Of course, it can be argued that the enteroviruses found in the cell culture supernatants, in this study, might not have replicated in the different cell lines but might rather represent a relic of the inoculum introduced. That argument might only be correct for sample 23 in which both cell lines yielded the same enterovirus type; CV-A17 (Table 1 and Figure 2). For the remaining eight samples in which six different EV types were detected in RD cell line supernatant but not in the L20B equivalent, that argument might be incorrect. This is because, if the EV found were a relic of the inoculum then it should have been detected in both the RD and L20B supernatants as found in sample 23 (Table 1 and Figure 2). Rather, the fact that EVs were only found in the RD and not the L20B supernatants suggests the possibility of at least, these six different EV types might have been replicating in RD cell line without showing CPE (Table 1).

It did not escape our notice that while there is always EV-B bias of strains recovered when the RD-L20B cell culture based, CPE dependent algorithm is used (Baba et al., 2012; Sadeuh-Mba et al., 2013; Adeniji and Faleye, 2014; Oyero et al., 2014; Faleye and Adeniji, 2015; Faleye et al., 2017; Fernandez-Garcia et al., 2017), in this study, EV-Bs (3/9) did not form the most abundant species recovered (Table 1). Rather EV-As (4/9) were the most abundant supporting previous findings (Faleye et al., 2016) in which CPE was not the basis for detecting the presence or otherwise of EVs in samples of interest. Furthermore, while in other studies where the RD-L20B cell culture based, CPE dependent algorithm was used, all the other species summed up was usually less than the EV-Bs recovered (Baba et al., 2012; Sadeuh-Mba et al., 2013; Adeniji and Faleye, 2014; Oyero et al., 2014; Faleye and Adeniji, 2015; Faleye et al., 2017; Fernandez-Garcia et al., 2017), in this study, reverse is the case (Table 1). The results of this study therefore confirm that the EV-B preponderance observed in many RD-L20B cell culture based, CPE dependent studies might not be a true reflection of EV diversity in the population sampled. Specifically, the results of this study further showed that some EV infections are being missed by the RD-L20B cell culture based, CPE dependent algorithm resulting in selective accumulation as ‘negatives’, samples with EV strains that either do not replicate or replicate in RD cell line without producing CPE in such. The results of this study thereby highlight the need to revise the use of CPE as the basis for detecting or determining the presence of EVs in any sample of interest.

Two (CV-A6 and EV-A76) interesting EV types were found in this study. CV-A6 is interesting because it is associated with hand, foot and mouth disease (HFMD) in Asia (Song et al., 2017; Tao et al., 2017). Till date, besides the CV-A6 strain described in this study, two Nigerian strains of CV-A6 were previously described in 2003 (Oyero et al., 2014). Phylogenetic analysis (Figure 3 and Table 2) showed that these three Nigerian strains and the 2014 Guinea strain (Fernandez-Garcia et al., 2017) form a new genotype (genotype E) that has only been detected, till date, in sub-Saharan Africa. This thereby suggests possible confinement of CV-A6 genotype E to the sub-region. It is however crucial to state that members of CV-A6 genotype E have only been recovered from healthy children (Oyero et al., 2014) and those with AFP (Fernandez-Garcia et al., 2017). It therefore remains to be shown whether, like EV-A71 genotype E, CV-A6 genotype E might be restricted to sub-Saharan Africa and possibly not associated with HFMD.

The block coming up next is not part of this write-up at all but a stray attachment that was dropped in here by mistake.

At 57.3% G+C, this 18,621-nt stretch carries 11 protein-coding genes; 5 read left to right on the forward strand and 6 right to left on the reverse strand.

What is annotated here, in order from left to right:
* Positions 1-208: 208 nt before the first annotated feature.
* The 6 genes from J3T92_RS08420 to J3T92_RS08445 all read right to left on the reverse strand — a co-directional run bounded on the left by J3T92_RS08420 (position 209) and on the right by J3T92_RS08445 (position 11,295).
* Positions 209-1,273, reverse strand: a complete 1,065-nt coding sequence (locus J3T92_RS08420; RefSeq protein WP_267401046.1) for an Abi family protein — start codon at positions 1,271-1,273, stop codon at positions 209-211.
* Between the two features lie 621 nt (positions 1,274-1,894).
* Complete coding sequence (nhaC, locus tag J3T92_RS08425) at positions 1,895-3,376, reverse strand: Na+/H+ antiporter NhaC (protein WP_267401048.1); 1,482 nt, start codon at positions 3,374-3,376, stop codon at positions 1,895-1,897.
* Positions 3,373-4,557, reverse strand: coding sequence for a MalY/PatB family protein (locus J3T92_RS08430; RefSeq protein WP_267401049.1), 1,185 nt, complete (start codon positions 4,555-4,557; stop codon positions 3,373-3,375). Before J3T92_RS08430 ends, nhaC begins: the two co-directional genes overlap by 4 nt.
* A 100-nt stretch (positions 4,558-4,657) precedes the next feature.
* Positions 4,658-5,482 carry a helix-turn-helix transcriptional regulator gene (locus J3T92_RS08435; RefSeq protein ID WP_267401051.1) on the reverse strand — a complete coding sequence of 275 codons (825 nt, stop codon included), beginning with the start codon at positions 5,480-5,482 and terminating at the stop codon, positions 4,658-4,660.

Finally, we recently found (in 2016) an EV-A76 of Asian ancestry in a NHP that was born and has been in captivity all its life in Jos, North-Central Nigeria (Oragwa et al., 2018) buttressing the importation of EV strains from Asia into the country (Faleye et al., 2019). Thus, our interest when two EV-A76 strains were detected in children with AFP in the country. Phylogenetic analysis however showed that the EV-A76 strains found in this study were unrelated to the Jos, NHP strain (Figure 4) and even the strain detected in Niger in 2014 (Fernandez-Garcia et al., 2017). This suggests that as observed for CV-A17 too (Figure 2), several lineages of EV-A76 are also circulating in Nigeria.

Conclusions and Recommendations

The findings of this study show it is necessary to revise the use of CPE as the basis for detecting enteroviruses in RD and other cell culture systems used for enterovirus isolation. We also report the existence of CV-A6 genotype E. It however remains to be shown whether, like EV-A71 genotype E, CV-A6 genotype E might be restricted to sub-Saharan Africa and possibly not associated with HFMD.

Acknowledgements

We thank the WHO National Polio Laboratory in Ibadan, Nigeria for providing the anonymized CPE negative cell culture supernatants analyzed in this study.

Author’s Contributions

AJA, AMO and FTOC study Design. All authors sample collection, laboratory and data analysis. All authors wrote, revised, read and approved the final draft of the manuscript.

Statement of conflict of interests

The authors declare that no conflict of interests exist.